Unlike Kansas City buses, the St. Louis MetroLink uses off-vehicle ticketing. The vending machine in the photo above sells MetroLink passes for varying amounts of time. It even sells multiple tickets in a single transaction. The strange thing is, to get on the MetroLink, I didn't need to show my pass to anyone or pass it through any kind of reader. It didn't look like anyone else did either. I suspect St. Louis is getting the short end of the stick on this.

The boarding platform of a typical station is shown above. Trains are identified by the place where they terminate. To navigate, I locate my destination on the schematic map. I scan along the route line until I find a red or blue termination flag. That flag tells me which train to board. Then I wait for the train labeled with that termination point. For example, lets say I wanted to go from Civic Center to Wellston. The map shows that Wellston is on the line that terminates at Lambert Airport, so I would board the train labeled “Lambert Airport.” On the other hand, if I wanted to go to Grand, I could get on either the “Lambert Airport” train or the Shrewsbury train because both pass through Grand before they diverge at Forest Park. This probably sounds more complicated than it is. The good news is that when Kansas City gets light rail, this will be easier for area residents because we know our own geography.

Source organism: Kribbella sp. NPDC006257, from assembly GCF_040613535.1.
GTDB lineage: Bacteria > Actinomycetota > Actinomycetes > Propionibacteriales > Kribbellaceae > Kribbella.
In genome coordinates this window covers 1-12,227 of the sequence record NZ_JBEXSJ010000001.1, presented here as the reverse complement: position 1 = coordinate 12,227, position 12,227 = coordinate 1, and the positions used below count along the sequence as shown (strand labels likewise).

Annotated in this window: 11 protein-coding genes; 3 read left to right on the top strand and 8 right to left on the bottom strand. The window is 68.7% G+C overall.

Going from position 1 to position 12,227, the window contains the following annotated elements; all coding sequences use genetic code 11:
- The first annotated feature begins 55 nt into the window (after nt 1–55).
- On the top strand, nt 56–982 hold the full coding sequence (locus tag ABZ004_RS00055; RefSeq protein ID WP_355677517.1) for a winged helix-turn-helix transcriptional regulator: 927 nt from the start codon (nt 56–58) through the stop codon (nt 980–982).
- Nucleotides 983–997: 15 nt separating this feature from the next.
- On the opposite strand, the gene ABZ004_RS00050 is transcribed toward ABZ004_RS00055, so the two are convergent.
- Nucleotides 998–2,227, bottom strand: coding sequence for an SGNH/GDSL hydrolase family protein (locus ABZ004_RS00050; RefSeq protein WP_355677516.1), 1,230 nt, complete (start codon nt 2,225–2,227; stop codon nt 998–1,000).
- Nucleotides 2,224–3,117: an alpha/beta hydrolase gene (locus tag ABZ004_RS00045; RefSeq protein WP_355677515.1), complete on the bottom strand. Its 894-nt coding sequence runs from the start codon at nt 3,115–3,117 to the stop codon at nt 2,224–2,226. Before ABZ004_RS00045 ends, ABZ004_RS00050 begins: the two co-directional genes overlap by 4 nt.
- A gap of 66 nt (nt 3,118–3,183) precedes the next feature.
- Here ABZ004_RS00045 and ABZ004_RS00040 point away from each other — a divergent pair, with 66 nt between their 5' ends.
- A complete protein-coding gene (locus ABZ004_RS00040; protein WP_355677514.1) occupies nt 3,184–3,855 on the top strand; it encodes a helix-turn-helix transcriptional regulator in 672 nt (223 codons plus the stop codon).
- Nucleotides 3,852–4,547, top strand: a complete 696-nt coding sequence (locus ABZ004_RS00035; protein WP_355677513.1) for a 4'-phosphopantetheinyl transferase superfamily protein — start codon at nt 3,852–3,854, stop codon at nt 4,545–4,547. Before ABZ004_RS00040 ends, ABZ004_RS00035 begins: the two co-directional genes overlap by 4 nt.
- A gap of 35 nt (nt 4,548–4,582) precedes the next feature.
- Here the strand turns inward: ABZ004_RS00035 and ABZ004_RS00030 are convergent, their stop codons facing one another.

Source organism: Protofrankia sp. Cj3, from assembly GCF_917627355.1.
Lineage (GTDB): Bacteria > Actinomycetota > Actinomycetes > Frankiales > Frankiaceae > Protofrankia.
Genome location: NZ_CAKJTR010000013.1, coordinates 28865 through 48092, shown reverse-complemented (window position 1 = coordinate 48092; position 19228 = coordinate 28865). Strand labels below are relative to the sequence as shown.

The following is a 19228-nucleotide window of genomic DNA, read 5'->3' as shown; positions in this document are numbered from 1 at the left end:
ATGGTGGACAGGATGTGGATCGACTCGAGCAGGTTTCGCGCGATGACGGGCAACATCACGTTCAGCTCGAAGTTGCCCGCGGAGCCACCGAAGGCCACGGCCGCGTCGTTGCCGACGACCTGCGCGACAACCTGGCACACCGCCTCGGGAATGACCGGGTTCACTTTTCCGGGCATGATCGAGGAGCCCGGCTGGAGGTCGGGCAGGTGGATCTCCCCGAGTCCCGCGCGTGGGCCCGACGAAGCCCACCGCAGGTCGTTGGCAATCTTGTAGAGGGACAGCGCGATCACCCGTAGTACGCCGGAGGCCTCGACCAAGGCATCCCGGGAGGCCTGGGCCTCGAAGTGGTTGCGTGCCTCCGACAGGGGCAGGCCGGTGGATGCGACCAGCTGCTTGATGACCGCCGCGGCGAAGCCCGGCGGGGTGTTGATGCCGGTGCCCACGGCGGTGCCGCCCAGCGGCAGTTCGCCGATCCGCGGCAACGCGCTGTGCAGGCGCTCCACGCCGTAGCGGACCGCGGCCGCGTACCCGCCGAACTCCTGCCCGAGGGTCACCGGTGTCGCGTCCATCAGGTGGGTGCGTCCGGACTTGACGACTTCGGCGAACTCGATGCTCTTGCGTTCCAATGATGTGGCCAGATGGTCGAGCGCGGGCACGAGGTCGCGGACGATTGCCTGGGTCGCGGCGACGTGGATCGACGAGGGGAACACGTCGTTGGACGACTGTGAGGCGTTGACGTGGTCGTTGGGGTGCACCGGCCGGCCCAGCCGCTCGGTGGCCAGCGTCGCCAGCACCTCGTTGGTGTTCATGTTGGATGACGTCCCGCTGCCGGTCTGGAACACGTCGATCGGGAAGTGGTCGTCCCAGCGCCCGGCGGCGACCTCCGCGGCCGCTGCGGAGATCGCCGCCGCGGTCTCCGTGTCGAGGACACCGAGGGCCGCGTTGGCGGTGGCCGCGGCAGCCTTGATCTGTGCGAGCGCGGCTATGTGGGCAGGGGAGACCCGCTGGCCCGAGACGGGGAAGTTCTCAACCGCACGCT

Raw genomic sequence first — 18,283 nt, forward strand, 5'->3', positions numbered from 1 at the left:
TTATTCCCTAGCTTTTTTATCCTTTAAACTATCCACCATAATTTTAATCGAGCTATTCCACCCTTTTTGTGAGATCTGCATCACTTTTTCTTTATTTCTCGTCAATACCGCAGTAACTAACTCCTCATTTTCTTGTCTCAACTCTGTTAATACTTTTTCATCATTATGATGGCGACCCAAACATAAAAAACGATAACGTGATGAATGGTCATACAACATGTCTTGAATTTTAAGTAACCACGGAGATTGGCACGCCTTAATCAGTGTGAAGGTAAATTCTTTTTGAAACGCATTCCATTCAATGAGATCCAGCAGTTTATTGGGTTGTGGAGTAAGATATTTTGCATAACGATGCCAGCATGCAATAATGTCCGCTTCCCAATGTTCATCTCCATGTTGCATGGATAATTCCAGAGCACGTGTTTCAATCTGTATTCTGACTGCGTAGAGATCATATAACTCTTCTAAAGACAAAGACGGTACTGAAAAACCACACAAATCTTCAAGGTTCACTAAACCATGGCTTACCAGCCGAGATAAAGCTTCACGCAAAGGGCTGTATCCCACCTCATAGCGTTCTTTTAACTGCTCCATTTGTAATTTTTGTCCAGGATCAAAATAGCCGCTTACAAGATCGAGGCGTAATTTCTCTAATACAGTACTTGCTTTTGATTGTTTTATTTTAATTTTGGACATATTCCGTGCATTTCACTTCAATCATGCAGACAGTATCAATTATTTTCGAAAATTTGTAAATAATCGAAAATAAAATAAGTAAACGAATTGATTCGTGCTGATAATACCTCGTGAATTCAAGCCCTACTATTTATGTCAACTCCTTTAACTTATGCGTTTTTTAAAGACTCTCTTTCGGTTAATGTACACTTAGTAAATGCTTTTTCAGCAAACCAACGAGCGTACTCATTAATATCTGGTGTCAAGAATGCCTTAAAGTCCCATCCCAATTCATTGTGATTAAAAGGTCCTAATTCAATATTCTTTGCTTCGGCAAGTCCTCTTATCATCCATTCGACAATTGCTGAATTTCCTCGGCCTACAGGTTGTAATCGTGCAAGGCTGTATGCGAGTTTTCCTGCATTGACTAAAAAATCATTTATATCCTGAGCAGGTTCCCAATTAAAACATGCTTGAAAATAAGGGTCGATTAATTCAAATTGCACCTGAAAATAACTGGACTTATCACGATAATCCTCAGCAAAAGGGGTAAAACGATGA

In case you still thought it was an open question, yes, light rail lines can go around sharp corners, as the picture above shows. It's hard to see in the photograph, but this looked like a 90-degree turn to me. The caveat is that a train cannot take this very fast or it will jump the tracks. It's not a problem here because this bend is right next to a station where a the train has to stop anyway.


Car-Free & Carefree, Part 2: Amtrak

By Joe Medley